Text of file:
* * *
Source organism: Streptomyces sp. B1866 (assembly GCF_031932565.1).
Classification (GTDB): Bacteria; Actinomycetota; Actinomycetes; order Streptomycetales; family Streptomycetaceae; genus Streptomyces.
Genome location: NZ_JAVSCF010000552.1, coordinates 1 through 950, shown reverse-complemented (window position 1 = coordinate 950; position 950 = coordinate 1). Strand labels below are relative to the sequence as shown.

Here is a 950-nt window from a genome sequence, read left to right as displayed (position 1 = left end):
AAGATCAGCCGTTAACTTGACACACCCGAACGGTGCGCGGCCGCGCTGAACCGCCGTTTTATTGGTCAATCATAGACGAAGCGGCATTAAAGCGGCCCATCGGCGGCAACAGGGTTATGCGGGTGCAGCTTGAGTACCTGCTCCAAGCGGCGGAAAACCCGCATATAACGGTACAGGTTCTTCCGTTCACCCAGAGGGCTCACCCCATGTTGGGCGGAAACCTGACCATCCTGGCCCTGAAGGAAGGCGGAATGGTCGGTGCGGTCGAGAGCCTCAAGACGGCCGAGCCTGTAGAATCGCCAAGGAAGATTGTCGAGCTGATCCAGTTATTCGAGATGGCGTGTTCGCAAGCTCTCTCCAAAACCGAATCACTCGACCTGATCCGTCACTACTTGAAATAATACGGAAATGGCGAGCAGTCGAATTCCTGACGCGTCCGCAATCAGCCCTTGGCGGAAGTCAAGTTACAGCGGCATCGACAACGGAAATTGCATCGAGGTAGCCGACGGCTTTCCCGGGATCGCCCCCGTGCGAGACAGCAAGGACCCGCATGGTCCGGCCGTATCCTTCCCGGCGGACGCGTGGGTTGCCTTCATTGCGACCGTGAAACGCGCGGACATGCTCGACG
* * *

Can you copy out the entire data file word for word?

Source organism: Streptomyces sp. B1866 (assembly GCF_031932565.1).
Classification (GTDB): Bacteria; Actinomycetota; Actinomycetes; order Streptomycetales; family Streptomycetaceae; genus Streptomyces.
Genome location: NZ_JAVSCF010000552.1, coordinates 1 through 950, shown reverse-complemented (window position 1 = coordinate 950; position 950 = coordinate 1). Strand labels below are relative to the sequence as shown.

Here is a 950-nt window from a genome sequence, read left to right as displayed (position 1 = left end):
AAGATCAGCCGTTAACTTGACACACCCGAACGGTGCGCGGCCGCGCTGAACCGCCGTTTTATTGGTCAATCATAGACGAAGCGGCATTAAAGCGGCCCATCGGCGGCAACAGGGTTATGCGGGTGCAGCTTGAGTACCTGCTCCAAGCGGCGGAAAACCCGCATATAACGGTACAGGTTCTTCCGTTCACCCAGAGGGCTCACCCCATGTTGGGCGGAAACCTGACCATCCTGGCCCTGAAGGAAGGCGGAATGGTCGGTGCGGTCGAGAGCCTCAAGACGGCCGAGCCTGTAGAATCGCCAAGGAAGATTGTCGAGCTGATCCAGTTATTCGAGATGGCGTGTTCGCAAGCTCTCTCCAAAACCGAATCACTCGACCTGATCCGTCACTACTTGAAATAATACGGAAATGGCGAGCAGTCGAATTCCTGACGCGTCCGCAATCAGCCCTTGGCGGAAGTCAAGTTACAGCGGCATCGACAACGGAAATTGCATCGAGGTAGCCGACGGCTTTCCCGGGATCGCCCCCGTGCGAGACAGCAAGGACCCGCATGGTCCGGCCGTATCCTTCCCGGCGGACGCGTGGGTTGCCTTCATTGCGACCGTGAAACGCGCGGACATGCTCGACG